Sports fans generally know the meaning and historical significance of the Cy Young Award. The same goes for the Lombardi Trophy, the Larry O'Brien trophy, the Naismith Memorial Basketball Hall of Fame, and several other important awards and monuments related to American sports. Immediately recognizable sports figures and -- often, but not always -- heroes become the namesakes of these honorable aspects of our beloved pastimes, increasing both the legacy of that figure and the importance of the award.
But if I began talking sports with you and casually brought up the Kenesaw Mountain Landis Memorial Baseball Award, would you have any idea who or what I was talking about? You're more likely to know who than what, as Landis was MLB's first commissioner whose role in the Black Sox Scandal of 1919 set the iron-fist tone for the remainder of his tenure. But the Kenesaw Mountain Landis Memorial Baseball Award is better known as the Major League Baseball MVP Award, given to each league's most outstanding player at season's end.
It's this combination of who and what that doesn't quite sit well with many of the game's former MVPs, including Barry Larkin, Joe Morgan, Terry Pendleton and Mike Schmidt. That's because Landis, like several other executives in sports whose actions and personalities are coming to light due to the recent protests for social and racial equality, has a long and complicated legacy filled with examples of "documented racism," according to what MLB historian John Thorn told Ben Walker of the Associated Press. Thorn additionally added that Landis was "pretty damn near Confederate" when relating his character to some of the other figures whose racist pasts have been illuminated.
His presence on the award is something that Walker says has bothered Larkin and others for years.
"I was always aware of his name and what that meant to slowing the color line in Major League Baseball, of the racial injustice and inequality that Black players had to go through," Larkin said, adding that Joe Morgan had shared Larkin's line of thinking in past chats. Count Terry Pendleton, who brought home the award in 1991 for the Braves, as another of the award's critics.
"I've always thought about that, why is that still on there?" Pendleton said. "No doubt, MVP stands on its own. It doesn't need a name."
Though there is still debate and controversy surrounding Landis' role in determining the league's stance on racism and equality, it is concrete fact that the sport's color barrier was broken after the commissioner's term ended with his 1944 death. However, there is also the oft-cited statement that Landis made in 1942 after Dodgers manager Leo Durocher commented that he wanted to sign black players "if there were no rules against it." To this, Landis responded in a way that seemed to push responsibility off of his shoulders and onto those of the owners.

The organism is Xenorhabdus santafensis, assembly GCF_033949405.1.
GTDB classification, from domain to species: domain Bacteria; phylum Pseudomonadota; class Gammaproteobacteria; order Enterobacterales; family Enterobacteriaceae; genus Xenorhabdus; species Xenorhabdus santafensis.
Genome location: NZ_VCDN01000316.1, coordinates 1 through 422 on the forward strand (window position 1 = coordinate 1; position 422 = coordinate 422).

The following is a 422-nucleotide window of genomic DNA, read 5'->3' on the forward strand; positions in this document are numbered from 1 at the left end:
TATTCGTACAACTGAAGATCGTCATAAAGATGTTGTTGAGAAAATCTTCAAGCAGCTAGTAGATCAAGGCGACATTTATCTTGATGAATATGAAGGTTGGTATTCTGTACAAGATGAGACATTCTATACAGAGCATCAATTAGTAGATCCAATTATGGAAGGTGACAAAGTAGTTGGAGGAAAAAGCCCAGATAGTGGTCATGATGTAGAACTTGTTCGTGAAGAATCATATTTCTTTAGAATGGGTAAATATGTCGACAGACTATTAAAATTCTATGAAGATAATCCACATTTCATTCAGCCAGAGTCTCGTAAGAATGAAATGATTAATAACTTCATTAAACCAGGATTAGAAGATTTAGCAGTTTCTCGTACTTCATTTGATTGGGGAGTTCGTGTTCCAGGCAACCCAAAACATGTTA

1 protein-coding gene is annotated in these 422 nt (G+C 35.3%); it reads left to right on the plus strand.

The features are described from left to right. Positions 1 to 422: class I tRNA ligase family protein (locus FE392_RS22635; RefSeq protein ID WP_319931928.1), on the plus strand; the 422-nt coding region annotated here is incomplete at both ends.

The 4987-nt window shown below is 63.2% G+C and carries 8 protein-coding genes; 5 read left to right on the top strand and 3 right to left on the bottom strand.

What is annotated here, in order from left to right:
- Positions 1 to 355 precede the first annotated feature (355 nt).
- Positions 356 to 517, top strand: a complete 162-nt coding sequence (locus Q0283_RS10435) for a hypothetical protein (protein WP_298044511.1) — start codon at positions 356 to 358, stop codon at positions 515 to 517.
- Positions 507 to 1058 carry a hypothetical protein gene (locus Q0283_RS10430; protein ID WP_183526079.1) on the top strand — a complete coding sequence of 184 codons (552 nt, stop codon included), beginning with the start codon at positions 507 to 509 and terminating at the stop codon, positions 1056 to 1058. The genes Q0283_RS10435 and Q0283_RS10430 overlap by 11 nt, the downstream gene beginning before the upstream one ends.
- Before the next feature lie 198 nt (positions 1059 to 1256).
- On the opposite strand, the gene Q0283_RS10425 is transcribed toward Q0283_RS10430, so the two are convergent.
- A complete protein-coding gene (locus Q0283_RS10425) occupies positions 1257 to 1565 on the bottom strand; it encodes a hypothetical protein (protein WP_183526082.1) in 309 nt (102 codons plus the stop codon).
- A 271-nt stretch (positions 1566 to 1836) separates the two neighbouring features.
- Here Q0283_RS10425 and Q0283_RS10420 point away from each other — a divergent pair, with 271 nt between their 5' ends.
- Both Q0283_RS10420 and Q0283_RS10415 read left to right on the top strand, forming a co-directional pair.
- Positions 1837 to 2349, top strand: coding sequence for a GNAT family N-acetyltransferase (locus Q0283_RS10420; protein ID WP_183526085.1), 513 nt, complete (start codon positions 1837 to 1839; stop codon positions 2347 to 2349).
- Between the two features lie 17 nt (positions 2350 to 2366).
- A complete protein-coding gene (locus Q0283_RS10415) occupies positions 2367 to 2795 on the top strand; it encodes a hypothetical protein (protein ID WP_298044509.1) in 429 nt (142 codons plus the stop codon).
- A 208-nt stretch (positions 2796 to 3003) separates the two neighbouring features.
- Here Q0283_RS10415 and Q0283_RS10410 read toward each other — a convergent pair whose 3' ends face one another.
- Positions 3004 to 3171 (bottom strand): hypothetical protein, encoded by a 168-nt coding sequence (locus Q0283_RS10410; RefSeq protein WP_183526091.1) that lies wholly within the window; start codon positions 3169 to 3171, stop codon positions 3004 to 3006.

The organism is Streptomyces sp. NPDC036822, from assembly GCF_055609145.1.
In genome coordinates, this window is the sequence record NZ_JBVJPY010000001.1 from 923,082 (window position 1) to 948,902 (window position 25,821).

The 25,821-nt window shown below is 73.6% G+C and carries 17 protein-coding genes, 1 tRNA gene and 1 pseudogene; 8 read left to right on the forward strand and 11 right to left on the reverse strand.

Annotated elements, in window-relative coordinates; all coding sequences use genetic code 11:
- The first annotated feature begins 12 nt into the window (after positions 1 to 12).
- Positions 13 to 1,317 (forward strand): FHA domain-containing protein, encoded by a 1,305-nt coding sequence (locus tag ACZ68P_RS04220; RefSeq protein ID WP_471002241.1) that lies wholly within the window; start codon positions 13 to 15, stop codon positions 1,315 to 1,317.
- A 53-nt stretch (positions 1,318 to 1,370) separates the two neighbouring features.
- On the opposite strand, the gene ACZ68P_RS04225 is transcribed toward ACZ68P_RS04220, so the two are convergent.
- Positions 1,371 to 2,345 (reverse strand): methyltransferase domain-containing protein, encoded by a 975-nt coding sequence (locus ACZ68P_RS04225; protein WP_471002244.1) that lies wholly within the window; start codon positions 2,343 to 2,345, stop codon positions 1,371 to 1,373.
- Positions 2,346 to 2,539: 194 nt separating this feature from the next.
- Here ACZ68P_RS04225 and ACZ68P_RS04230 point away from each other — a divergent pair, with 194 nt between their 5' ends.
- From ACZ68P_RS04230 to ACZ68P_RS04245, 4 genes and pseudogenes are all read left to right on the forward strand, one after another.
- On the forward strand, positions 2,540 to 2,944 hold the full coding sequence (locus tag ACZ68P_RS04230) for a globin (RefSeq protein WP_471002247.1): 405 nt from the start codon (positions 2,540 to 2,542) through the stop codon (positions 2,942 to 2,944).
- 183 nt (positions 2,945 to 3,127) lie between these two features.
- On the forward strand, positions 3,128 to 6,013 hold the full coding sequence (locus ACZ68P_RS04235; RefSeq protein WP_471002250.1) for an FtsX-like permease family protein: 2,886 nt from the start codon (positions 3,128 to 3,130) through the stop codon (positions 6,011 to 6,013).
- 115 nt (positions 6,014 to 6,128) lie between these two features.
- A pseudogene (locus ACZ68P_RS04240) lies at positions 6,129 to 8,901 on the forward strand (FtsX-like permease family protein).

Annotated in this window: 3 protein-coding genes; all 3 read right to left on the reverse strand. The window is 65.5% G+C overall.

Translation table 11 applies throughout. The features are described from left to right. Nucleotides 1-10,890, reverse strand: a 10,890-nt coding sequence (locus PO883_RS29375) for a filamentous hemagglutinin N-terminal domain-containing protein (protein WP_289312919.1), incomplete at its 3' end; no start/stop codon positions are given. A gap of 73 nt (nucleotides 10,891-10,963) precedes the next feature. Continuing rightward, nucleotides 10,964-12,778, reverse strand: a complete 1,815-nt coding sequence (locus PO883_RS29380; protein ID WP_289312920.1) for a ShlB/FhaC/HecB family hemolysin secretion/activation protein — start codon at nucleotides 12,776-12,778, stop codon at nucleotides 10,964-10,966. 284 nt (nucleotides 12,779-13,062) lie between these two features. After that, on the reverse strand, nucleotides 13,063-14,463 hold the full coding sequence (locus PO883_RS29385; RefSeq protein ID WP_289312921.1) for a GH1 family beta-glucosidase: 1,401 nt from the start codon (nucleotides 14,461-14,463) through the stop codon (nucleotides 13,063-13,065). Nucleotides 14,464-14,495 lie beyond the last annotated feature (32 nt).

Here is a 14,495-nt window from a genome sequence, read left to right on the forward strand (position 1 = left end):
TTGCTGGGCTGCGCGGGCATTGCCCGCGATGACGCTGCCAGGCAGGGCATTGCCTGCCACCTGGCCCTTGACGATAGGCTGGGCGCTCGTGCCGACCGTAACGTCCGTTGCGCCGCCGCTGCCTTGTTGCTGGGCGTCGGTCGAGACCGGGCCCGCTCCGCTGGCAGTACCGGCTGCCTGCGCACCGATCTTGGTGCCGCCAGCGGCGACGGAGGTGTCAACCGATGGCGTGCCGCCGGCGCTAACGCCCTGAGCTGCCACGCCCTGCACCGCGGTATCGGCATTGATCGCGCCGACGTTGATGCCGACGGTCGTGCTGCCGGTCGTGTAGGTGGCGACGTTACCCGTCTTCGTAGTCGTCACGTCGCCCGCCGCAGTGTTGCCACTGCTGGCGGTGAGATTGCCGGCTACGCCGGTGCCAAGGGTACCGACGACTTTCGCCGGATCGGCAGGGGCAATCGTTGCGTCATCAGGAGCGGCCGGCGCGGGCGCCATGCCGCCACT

"Negroes are not barred from organized baseball by the commissioner and never have been during the 21 years I have served," Landis said (via David Kaiser of TIME Magazine). "There is no rule in organized baseball prohibiting their participation and never has been to my knowledge. If Durocher, any other manager, or all of them, want to sign one, or 25 Negro players, it is all right with me. That is the business of the managers and the club owners. The business of the commissioner is to interpret the rules of baseball and enforce them."
If we've learned anything from the past few months of protests, it's that sitting in silence and being a bystander is not the recipe for progress, and by deflecting these responsibilities, you're adding to the problem. Additionally, Landis may have played an active role in preventing the integration of the game, though different sources have different stories. Yes, Landis was like many others of his time. But does this mean we should completely forgive him, and more, even honor him as part of baseball's most prestigious award?
Not according to Larkin, Morgan, Pendleton and Schmidt, and I'd have to assume many others are in the same boat. Schmidt said that Landis "would be a candidate" for someone whose past could be exposed as a way to make fans aware of baseball's long and closeted history of racism.
"Removing his name from the MVP trophy would expose the injustice of that era," Schmidt said. "I'd gladly replace the engraving on my trophies."
Ray Ratto of 95.7 The Game, a RADIO.COM Sports affiliate in the Bay Area, recounted Landis' contributions as "defend(ing) the color line with a racist's zeal" and calls him "objectively far worse than Rob Manfred." And at a time when Rob Manfred is being called the worst commissioner of all sports by many and receiving nearly universal criticism for the way he's performing his job, doesn't it make sense that a departure from Landis' name on the MVP award would be a change for the better?